(Updates with Azumi comment in the eighth paragraph.)
Nov. 11 (Bloomberg) --?Japan’s economy probably expanded at the fastest pace in more than a year last quarter, a rebound that may not be sustained as Europe’s debt crisis sends stocks plunging and boosts the yen.
Gross domestic product grew at an annual 5.9 percent in the three months ended Sept. 30, reversing three consecutive quarters of contraction, according to the median forecast of 24 analysts surveyed by Bloomberg News. The Cabinet Office will release the report at 8:50 a.m. in Tokyo on Nov. 14.
A resurgence in production and exports by companies including Toyota Motor Corp. is showing signs of waning as a yen trading near postwar highs against the dollar forces companies to cut their profit forecasts. A report on machinery orders yesterday indicated companies may pare spending into next year as they brace for a slowdown in global demand.
“This is good news, but it doesn’t eradicate the uncertainties that lie ahead,” said Junko Nishioka, chief economist at RBS Securities in Tokyo and a former Bank of Japan official. “The rebound is going to lose momentum as sluggish overseas demand outweighs reconstruction -- we’re a long way from seeing a sustained recovery.”
The Nikkei 225 Stock Average was fluctuating between gains and losses as of 11:03 a.m. in Tokyo today. It fell the most since Aug. 5 yesterday, after a surge in Italy’s bond yields stoked concern that Europe’s debt crisis is spreading. The yen traded at 77.61 per dollar.
Recent reports suggest growth has already peaked. The government said yesterday companies plan to cut machinery orders this quarter for the first time this year, an indication they will trim capital spending. Industrial production fell 4 percent in September, the first drop since the March earthquake.
Japan intervened in the currency market for the third time this year on Oct. 31 after the yen rose to a postwar record of 75.35 yen against the dollar. Former Finance Ministry official Eisuke Sakakibara, who was known as “Mr. Yen” during his spell at the ministry from 1997-1999, said last month at a Bloomberg conference in Tokyo that the Japanese currency may strengthen to the low 70s against the greenback.
“I’m watching markets with great interest for speculative trading and excessive movements,” Finance Minister Jun Azumi told reporters in Tokyo today. He declined to comment on whether the nation has been selling the currency this month.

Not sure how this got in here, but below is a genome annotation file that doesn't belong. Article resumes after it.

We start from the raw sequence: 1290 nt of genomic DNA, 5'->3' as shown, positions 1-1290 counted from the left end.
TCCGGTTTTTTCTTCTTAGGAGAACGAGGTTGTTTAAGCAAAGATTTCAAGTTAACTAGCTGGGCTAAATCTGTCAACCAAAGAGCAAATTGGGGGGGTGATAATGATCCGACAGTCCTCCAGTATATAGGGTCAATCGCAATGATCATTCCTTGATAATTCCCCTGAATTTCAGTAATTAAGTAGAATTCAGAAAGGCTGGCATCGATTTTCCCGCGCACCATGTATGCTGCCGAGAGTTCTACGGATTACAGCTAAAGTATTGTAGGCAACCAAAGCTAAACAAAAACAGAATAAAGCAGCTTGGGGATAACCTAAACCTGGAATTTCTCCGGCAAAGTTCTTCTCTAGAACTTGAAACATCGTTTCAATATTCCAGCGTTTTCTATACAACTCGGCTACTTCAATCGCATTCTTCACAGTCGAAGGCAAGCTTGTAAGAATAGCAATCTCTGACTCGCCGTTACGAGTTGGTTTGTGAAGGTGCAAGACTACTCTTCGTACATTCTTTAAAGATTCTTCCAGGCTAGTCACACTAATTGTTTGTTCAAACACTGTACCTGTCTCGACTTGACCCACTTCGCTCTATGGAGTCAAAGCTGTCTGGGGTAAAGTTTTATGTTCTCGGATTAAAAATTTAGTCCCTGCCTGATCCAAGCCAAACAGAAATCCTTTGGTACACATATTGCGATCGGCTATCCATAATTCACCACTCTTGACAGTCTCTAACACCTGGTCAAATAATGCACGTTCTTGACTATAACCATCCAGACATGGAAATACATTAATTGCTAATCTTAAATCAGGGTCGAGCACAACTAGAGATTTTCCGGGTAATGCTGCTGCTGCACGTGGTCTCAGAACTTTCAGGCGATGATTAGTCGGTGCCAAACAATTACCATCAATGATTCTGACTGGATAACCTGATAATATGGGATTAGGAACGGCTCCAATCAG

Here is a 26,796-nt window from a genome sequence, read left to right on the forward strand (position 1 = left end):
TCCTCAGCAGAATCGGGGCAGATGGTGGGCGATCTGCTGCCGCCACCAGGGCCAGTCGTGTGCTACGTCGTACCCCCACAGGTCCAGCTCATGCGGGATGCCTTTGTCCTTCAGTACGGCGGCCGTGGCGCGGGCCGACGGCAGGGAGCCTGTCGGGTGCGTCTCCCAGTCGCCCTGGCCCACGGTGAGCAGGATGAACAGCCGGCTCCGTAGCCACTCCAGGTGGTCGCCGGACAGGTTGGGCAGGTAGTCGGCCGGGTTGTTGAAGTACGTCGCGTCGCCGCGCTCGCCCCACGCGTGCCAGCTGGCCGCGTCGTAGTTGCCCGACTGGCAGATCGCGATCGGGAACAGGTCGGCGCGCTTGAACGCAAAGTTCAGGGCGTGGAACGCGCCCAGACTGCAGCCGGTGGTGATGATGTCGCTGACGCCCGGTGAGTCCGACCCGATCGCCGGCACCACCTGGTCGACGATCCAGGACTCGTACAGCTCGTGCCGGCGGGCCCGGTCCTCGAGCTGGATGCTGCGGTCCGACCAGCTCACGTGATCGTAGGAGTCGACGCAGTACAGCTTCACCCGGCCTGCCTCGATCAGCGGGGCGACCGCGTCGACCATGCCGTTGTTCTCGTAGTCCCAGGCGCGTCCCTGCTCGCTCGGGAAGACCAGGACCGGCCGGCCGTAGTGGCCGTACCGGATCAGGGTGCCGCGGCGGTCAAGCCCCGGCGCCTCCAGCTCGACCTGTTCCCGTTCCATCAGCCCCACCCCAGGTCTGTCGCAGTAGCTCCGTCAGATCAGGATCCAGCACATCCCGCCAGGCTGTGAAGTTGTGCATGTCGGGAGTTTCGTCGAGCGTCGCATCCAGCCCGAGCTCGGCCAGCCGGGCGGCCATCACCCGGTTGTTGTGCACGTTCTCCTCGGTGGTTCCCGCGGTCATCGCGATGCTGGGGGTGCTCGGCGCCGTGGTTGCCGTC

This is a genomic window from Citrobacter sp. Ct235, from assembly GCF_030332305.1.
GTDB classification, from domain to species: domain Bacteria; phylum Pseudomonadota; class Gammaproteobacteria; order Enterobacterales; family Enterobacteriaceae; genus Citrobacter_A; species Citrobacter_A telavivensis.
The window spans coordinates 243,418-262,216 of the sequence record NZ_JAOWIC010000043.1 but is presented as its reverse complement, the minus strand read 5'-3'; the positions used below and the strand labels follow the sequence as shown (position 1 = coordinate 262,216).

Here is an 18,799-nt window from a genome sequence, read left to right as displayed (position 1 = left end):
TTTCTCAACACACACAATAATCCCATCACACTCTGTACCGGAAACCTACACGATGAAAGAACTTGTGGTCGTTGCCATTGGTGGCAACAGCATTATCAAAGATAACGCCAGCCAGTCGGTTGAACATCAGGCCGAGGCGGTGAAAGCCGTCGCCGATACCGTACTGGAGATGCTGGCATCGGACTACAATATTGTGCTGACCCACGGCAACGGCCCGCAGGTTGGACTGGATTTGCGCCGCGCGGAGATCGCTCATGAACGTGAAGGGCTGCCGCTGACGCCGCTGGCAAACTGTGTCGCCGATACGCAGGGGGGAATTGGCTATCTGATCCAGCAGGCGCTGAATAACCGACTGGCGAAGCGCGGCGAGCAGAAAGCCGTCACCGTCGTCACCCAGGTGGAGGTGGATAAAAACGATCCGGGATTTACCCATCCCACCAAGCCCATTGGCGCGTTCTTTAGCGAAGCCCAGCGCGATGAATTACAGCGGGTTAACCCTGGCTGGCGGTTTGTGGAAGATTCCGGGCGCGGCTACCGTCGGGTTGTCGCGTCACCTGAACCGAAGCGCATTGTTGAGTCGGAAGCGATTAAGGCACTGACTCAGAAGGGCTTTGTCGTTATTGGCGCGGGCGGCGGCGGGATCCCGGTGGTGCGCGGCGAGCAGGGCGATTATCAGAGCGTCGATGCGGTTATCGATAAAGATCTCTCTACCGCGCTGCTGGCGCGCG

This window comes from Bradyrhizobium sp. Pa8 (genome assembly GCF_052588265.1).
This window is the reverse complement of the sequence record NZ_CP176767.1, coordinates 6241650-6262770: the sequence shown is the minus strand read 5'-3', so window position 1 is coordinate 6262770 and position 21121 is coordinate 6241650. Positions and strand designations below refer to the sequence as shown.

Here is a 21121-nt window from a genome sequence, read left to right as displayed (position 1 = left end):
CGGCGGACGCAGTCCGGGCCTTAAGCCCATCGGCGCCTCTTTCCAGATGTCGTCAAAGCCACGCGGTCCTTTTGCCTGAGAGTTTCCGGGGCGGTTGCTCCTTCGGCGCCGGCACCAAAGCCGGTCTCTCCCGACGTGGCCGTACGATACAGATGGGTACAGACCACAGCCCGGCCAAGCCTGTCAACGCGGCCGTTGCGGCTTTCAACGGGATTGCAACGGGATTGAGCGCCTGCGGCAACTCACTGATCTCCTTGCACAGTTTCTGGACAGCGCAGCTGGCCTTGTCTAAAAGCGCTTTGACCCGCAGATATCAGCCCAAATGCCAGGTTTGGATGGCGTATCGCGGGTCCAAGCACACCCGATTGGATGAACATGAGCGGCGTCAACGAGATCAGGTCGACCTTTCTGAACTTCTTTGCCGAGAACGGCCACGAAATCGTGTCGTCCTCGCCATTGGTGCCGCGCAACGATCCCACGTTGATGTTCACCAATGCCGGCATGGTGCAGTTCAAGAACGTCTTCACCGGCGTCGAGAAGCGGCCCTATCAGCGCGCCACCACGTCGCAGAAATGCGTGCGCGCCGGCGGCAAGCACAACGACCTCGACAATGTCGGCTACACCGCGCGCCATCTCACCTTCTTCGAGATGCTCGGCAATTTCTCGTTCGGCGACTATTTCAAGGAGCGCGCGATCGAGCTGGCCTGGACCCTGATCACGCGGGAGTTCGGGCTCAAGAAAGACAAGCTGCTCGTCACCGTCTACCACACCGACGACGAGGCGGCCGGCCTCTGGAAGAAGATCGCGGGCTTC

The central bank, which will hold a two-day policy meeting after the GDP data is released, expanded its asset-purchase program last month in a bid to shelter the economy from the damage of the strong yen.
Japan’s publicly traded companies lost a total of 301 billion yen ($3.9 billion) because of the currency’s advance to a record high, a report by Tokyo Shoko Research Ltd., a credit research company, showed this week. Nintendo Co., the world’s largest maker of video-game machines, forecast its first annual loss in at least 30 years after the yen reached its highest since World War II and sales its new 3DS console were weaker than expected.
“We’d like the government to do more,” Yuji Isoda, manager of investor relations at shipping line Nippon Yusen K.K., told reporters in Tokyo after Japan intervened last month. “Ideally we’d like the yen to weaken to around 85 yen to 90 yen against the dollar.”
Economists’ forecasts for Japan’s GDP suggest expansion in the world’s third-largest economy exceeded that of the U.S. in the third quarter. The rebound will probably cool to 2.3 percent this quarter, according to the average estimate of 42 analysts surveyed by the government-affiliated Economic Planning Association.
Exports probably climbed 6.7 percent in the third quarter, rebounding from a slump in the previous period, according to the median estimate of 24 economists surveyed by Bloomberg News. Capital investment rose 1 percent, compared with a 0.9 percent drop in the second quarter, analysts said.
The lower house of parliament yesterday approved a 12.1 trillion yen reconstruction package to rebuild from the March disaster, on top of two packages worth a total of 6 trillion yen already pledged. GDP data suggests rebuilding demand hasn’t kicked in yet, with government spending down 0.9 percent last quarter.
Next year “will be a tug-of-war between the negative external environment that will rein in the growth of exports and an increase in domestic demand brought about by government spending,” said Masayuki Kichikawa, chief Japan Bank of America Merrill Lynch in Tokyo.
Exporters hit by the strength of the yen have also been battered by parts shortages stemming from flooding in Thailand. Toyota, Asia’s largest automaker, followed Honda Motor Co. by saying in statement Nov. 8 the record floods had forced it to scrap its annual profit forecast. The Toyota city, Japan-based company’s profit fell a more-than-expected 19 percent to 80.4 billion yen in the quarter ended Sept. 30.
“The Thai flooding has been very frustrating for major Japanese companies,” said Martin Schulz, a senior research fellow at Fujitsu Research Institute in Tokyo. “The floods are a reason why the pressure is so high on the government for intervention” in the currency markets, he said.
--With assistance from Toru Fujioka in Tokyo. Editors: Lily Nonomiya, Ken McCallum
To contact the reporters on this story: Andy Sharp in Tokyo at firstname.lastname@example.org; Theresa Barraclough in Tokyo at email@example.com
To contact the editor responsible for this story: Paul Panckhurst at firstname.lastname@example.org